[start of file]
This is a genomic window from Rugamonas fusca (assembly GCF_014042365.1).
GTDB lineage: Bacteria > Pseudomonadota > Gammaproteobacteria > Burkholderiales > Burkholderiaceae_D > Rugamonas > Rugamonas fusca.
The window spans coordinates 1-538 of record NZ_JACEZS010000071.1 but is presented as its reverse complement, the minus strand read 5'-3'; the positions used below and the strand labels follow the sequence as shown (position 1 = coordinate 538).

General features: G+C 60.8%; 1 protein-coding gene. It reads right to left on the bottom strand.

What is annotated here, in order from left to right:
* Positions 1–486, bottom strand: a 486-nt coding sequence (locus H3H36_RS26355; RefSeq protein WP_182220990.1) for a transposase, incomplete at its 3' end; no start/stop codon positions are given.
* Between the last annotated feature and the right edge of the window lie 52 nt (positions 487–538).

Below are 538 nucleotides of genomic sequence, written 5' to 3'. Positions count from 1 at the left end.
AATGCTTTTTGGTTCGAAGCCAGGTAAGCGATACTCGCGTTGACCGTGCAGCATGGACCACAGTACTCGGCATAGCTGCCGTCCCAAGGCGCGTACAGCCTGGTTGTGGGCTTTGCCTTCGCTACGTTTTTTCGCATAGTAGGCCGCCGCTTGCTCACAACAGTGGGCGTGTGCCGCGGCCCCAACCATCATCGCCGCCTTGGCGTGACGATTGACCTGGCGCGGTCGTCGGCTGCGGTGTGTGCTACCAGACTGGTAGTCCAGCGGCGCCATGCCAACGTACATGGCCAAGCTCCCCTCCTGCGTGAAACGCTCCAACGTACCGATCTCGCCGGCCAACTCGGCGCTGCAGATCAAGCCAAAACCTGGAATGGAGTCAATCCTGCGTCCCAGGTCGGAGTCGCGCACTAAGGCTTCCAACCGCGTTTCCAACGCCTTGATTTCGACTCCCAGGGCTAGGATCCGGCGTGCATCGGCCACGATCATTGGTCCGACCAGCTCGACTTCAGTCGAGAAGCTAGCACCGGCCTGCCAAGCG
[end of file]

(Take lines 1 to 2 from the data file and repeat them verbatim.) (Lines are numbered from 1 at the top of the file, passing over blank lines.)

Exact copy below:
This is a genomic window from Rugamonas fusca (assembly GCF_014042365.1).
GTDB lineage: Bacteria > Pseudomonadota > Gammaproteobacteria > Burkholderiales > Burkholderiaceae_D > Rugamonas > Rugamonas fusca.